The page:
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Construction of the Iowa Highway 60 Precast Prestressed Concrete Pavement Bridge Approach Slab Demonstration Project

Chapter 8. Summary and Recommendations


Summary

The bridge approach slab project on Highway 60 near Sheldon, Iowa, shown in figure 46, demonstrated one more application for PPCP. The primary objective of this demonstration project was to evaluate the viability of PPCP for bridge approach slab construction. Although this project was constructed on a new bridge, the design and construction details that were developed through this project lend themselves for approach slab reconstruction as well. The project helped to familiarize IADOT as well as local contractors and precast producers with this innovative construction technique. It also allowed IADOT to develop design details and construction procedures for precast approach slabs that may eventually be adopted as standards.

This project demonstrated some important features of PPCP:

  • Use of full-depth precast panels for bridge approach slabs.
  • Use of bi-directional post-tensioning in lieu of pretensioning.
  • Use of partial-width precast panels on a crowned pavement cross section.
  • Construction over a crushed stone aggregate base.

The project demonstrated the adaptability of the PPCP concept to a unique application. The design details and precast panel layout used for this project are adaptable to various approach slab lengths, widths, thicknesses, and skew angles. The concept can be used for full-width approach slab construction or partial-width (lane-by-lane) construction.

Recommendations for Future Implementation

The next step in bringing this construction technique into standard practice will be to use PPCP for reconstruction of an existing approach slab under traffic. This will bring additional considerations into play, such as staging construction and panel installation. Different precast panel configurations, as discussed in the previous chapter, may also be considered based on site constraints.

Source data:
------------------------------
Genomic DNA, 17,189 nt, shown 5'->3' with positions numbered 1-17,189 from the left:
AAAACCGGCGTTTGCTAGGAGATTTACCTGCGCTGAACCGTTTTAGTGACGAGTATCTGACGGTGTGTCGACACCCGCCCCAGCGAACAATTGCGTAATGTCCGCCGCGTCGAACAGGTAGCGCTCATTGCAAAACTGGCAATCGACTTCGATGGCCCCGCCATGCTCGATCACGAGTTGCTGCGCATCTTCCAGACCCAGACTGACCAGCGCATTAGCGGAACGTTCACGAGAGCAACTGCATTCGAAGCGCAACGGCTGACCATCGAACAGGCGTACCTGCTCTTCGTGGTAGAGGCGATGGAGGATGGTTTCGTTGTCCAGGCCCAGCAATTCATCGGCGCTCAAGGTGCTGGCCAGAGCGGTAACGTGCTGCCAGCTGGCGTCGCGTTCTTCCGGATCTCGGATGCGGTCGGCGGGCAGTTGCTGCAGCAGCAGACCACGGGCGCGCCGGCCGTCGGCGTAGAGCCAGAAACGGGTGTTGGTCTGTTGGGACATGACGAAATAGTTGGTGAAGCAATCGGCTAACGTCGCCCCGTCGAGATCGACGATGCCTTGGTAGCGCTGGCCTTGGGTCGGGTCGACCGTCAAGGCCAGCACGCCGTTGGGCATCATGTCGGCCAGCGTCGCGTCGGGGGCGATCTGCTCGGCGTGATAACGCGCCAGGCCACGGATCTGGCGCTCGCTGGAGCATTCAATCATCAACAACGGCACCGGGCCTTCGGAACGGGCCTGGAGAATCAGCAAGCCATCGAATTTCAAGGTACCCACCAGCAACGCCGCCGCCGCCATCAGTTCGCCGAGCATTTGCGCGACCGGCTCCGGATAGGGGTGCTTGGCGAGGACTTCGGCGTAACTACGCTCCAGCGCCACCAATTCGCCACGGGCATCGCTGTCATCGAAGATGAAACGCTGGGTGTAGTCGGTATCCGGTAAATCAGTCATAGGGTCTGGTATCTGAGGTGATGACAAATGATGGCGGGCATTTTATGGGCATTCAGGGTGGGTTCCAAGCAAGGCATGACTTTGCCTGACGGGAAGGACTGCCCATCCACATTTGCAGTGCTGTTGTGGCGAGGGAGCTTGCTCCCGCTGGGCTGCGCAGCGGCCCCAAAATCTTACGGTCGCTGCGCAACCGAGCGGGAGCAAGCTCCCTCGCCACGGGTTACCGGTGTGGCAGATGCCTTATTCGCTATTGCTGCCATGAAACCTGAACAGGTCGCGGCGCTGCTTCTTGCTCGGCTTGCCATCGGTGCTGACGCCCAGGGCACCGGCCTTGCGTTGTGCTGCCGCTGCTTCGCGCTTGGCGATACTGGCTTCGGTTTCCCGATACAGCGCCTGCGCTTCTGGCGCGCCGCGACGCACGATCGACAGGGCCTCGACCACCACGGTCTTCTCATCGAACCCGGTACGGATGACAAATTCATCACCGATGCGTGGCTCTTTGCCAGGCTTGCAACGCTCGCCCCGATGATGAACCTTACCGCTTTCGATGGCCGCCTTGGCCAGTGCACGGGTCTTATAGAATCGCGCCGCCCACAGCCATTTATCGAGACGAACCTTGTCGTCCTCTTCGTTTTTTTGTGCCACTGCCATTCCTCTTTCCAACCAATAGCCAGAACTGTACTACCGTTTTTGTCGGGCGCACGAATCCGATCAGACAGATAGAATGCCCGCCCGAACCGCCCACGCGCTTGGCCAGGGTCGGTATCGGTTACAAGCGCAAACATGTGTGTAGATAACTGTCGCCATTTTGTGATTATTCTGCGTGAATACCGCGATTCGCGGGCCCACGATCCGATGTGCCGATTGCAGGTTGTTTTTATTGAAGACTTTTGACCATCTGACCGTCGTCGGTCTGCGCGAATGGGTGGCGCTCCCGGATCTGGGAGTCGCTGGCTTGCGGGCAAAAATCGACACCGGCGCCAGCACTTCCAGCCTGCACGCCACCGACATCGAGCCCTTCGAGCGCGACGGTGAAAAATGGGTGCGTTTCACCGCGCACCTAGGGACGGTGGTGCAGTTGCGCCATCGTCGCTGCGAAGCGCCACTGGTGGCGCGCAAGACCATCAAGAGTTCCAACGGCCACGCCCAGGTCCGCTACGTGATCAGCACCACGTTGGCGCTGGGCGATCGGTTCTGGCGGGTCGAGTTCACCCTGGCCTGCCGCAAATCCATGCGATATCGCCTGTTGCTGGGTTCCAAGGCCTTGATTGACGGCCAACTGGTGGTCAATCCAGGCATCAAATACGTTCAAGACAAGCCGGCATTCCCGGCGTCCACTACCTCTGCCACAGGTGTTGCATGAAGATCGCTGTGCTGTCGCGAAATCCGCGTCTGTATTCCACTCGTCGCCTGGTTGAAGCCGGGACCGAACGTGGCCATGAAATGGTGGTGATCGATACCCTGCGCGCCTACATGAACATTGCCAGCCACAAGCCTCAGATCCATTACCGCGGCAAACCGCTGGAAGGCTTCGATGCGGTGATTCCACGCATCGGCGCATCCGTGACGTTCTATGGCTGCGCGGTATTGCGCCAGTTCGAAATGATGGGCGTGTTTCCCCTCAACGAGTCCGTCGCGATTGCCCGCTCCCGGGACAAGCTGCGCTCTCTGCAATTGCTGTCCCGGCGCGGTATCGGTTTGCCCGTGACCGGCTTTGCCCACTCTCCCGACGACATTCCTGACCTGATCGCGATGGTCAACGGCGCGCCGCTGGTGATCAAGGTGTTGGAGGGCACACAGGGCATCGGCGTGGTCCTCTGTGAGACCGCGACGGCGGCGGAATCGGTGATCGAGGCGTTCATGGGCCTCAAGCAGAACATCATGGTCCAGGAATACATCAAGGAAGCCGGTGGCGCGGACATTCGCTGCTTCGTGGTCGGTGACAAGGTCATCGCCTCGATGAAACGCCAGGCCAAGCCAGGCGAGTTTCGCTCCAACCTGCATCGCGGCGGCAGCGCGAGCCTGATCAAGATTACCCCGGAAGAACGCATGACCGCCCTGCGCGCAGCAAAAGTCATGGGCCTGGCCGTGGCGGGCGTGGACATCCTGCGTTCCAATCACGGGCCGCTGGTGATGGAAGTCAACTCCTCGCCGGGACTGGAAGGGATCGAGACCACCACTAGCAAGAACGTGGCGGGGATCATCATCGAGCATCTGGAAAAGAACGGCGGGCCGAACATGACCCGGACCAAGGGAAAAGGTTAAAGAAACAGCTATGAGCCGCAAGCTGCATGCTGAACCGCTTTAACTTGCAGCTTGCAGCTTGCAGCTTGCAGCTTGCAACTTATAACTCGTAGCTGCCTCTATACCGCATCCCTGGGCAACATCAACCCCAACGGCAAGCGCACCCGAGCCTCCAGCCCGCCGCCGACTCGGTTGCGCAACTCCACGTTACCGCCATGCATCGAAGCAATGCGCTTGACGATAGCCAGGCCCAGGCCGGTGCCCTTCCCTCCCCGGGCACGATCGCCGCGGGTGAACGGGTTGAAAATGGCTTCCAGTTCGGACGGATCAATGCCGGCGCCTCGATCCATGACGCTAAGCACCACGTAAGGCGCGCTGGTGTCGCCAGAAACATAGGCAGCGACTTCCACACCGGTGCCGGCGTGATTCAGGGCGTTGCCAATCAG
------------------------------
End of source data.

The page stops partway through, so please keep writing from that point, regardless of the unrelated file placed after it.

Reconstruction of existing approach slabs also requires consideration of the condition of the paving notch. A failed or poorly constructed paving notch will likely need to be replaced. IADOT is already addressing this need by developing details for a precast concrete paving notch that can be quickly bolted to the bridge abutment to replace the existing paving notch. This paving notch, used in conjunction with precast pavement panels, will provide IADOT with a long-term solution for rapid reconstruction of bridge approach slabs.

Figure 46. Photo. Finished north approach slab prior to opening to traffic.

Figure 46. Photo. Finished north approach slab prior to opening to traffic. A road-level view of the cleared and completed slab, with trucks seen in the distance.
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Updated: 04/07/2011

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United States Department of Transportation - Federal Highway Administration